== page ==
We walked around a lot of the shops. I looked in a few and they had catalogues you could flick through to find something you wanted made. Whilst I was tempted to get a dress made, I thought I'd be better off saving my money. Besides, I have no room left in my rucksack to start buying new clothes anyway. A few people in our group did decide to get clothes made - however, most of them are going back home after this trip which makes it a bit easier for them. I would feel a bit worried about keeping a tailor made dress in my rucksack for the next ten months!
We walked around for quite a while. I did managed to pick up a little coffee filter. You see them all the time when you order coffee in a restaurant or bar. You are given the coffee cup containing condensed milk, and the coffee filter sits on top and the coffee drips into the cup. The woman on the market wanted 50,000 dong for it, but I knew that some others in the group had got them for 20,000 - so I managed to haggle the price and get it for 20,000.
Later on I decided to also get a small pack of Vietnamese coffee too. The starting price was 250,000 (just over £8)! I think that just goes to show how they like to play their luck here. There was no way I was going to pay that amount and so I started to walk away. She asked me to name my price so I said 50,000 (a more reasonable £1.60). She knocked it down to about 200,000. This continued for a while, and I insisted on only paying 50,000. My technique of walking away until the price came down seemed to work and I got the coffee for 50,000 dong.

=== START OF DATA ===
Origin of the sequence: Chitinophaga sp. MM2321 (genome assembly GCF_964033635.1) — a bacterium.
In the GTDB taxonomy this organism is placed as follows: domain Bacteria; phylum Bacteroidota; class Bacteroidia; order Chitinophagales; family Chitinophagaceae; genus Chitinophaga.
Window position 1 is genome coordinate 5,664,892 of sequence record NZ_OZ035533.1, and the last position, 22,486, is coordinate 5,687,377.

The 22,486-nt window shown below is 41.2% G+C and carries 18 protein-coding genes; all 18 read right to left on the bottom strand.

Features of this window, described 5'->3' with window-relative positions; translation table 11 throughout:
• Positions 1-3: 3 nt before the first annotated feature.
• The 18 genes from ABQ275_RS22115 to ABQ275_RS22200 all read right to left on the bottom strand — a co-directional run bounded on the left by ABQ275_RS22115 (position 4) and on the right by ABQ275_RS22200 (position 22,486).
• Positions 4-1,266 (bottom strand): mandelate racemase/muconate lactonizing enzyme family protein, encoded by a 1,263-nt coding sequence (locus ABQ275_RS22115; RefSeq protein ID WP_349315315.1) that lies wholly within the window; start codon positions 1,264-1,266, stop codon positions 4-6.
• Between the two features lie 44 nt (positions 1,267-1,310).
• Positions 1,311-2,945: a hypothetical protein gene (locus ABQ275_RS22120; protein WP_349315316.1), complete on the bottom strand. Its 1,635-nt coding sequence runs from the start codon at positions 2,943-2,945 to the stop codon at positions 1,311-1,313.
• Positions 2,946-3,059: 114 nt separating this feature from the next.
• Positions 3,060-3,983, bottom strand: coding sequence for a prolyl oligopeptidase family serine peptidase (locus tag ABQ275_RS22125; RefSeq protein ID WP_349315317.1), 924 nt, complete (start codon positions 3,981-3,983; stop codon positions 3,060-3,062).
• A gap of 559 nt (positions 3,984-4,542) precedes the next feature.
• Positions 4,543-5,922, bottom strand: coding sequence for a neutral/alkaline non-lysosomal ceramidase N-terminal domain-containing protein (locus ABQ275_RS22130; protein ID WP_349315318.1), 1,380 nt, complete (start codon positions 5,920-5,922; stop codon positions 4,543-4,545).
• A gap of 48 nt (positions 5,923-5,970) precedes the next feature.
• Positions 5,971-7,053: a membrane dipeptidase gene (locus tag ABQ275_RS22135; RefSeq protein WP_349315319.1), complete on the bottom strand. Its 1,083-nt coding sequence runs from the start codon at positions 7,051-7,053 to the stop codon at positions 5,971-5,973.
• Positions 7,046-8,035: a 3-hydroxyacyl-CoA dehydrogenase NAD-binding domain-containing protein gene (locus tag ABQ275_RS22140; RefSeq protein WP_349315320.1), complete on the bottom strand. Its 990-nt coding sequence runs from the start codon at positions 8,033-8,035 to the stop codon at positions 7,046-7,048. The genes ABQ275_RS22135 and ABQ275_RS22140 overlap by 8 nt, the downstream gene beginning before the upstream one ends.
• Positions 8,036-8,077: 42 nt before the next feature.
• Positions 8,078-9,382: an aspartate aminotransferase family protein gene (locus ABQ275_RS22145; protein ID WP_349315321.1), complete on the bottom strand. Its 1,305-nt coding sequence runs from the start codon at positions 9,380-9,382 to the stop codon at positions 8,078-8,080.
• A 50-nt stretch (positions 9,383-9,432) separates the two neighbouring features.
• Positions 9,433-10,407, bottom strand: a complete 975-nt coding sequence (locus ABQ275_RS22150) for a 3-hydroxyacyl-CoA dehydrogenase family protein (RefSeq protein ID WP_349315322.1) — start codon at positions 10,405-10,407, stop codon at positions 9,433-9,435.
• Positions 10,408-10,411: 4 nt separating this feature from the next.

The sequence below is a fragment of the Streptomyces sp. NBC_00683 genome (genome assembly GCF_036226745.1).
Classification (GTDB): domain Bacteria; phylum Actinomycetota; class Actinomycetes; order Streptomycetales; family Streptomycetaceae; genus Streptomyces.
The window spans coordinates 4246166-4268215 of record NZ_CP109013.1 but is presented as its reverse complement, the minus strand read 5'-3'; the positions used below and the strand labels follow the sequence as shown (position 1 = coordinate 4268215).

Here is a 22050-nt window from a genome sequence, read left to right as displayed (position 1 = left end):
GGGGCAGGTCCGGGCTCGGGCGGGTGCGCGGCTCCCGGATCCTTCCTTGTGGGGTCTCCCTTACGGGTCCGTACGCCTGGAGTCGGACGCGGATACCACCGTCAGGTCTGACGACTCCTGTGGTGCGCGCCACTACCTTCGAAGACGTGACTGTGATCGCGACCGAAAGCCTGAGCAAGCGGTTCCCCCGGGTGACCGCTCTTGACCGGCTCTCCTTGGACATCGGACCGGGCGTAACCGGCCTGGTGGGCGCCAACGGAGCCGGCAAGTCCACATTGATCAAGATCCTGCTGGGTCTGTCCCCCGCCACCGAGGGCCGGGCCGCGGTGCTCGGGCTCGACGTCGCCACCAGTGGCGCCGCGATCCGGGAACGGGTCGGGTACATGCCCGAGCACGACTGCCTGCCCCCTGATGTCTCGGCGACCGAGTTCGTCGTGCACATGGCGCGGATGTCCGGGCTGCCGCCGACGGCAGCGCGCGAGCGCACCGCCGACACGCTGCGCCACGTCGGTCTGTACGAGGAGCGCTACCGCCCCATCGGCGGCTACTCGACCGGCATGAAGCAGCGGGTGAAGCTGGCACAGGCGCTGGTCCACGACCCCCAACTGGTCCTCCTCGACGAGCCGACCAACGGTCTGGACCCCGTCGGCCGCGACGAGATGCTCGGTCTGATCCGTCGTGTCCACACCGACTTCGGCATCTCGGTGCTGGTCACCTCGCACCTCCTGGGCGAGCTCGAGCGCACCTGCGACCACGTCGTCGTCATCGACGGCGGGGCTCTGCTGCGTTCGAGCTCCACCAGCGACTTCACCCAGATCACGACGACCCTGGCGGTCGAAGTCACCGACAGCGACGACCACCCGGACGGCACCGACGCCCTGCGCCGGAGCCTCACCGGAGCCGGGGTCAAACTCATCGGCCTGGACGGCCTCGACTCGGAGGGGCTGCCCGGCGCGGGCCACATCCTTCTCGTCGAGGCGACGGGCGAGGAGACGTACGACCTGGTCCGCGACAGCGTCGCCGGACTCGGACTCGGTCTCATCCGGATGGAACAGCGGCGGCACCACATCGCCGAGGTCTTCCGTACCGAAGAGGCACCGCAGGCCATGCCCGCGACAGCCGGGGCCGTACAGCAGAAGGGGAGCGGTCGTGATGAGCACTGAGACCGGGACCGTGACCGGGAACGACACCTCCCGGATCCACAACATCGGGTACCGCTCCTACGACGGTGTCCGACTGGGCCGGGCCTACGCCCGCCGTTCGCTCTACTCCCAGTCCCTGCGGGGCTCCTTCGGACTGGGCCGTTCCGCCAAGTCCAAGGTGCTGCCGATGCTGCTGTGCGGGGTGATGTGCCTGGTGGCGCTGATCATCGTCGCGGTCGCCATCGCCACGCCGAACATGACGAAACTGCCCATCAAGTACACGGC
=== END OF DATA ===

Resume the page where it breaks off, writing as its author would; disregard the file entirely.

As we passed through the markets and the shops, we did find some of the people selling stuff quite irritating. Most of them weren't too bad, and just asked you to come into their shops, but a few were more insistent and a bit more annoying.
When we went into a tailor shop with Pat and Andy (as they wanted some clothes made) the woman gave us all a free bottle of water. At first you think it's a nice gesture - as well as an incentive for us to stay, of course - but we noticed that the bottles looked like they had been resealed and were probably just tap water. We decided to leave Pat and Andy to it.
Stu, Isabel and I decided to head back to the hotel. Along the way, Isabel and I made the mistake of looking and then touching a pair of trousers outside a shop. The next thing we knew, a woman came out, grabbed me by the arm and took me inside. She started to show us lots of fabrics and said she could make us a pair of trousers to be ready later today. After having a quick look at some rather bland looking fabrics, we made our excuses and got out as quick as possible. She started saying that she would take us to her sisters shop where they have more fabrics, but we just said 'no' and continued walking. Most people aren't this bad at all, but some do get on your nerves. After the experience of the Silk Markets in China, I really don't like to be grabbed by people trying to sell me things.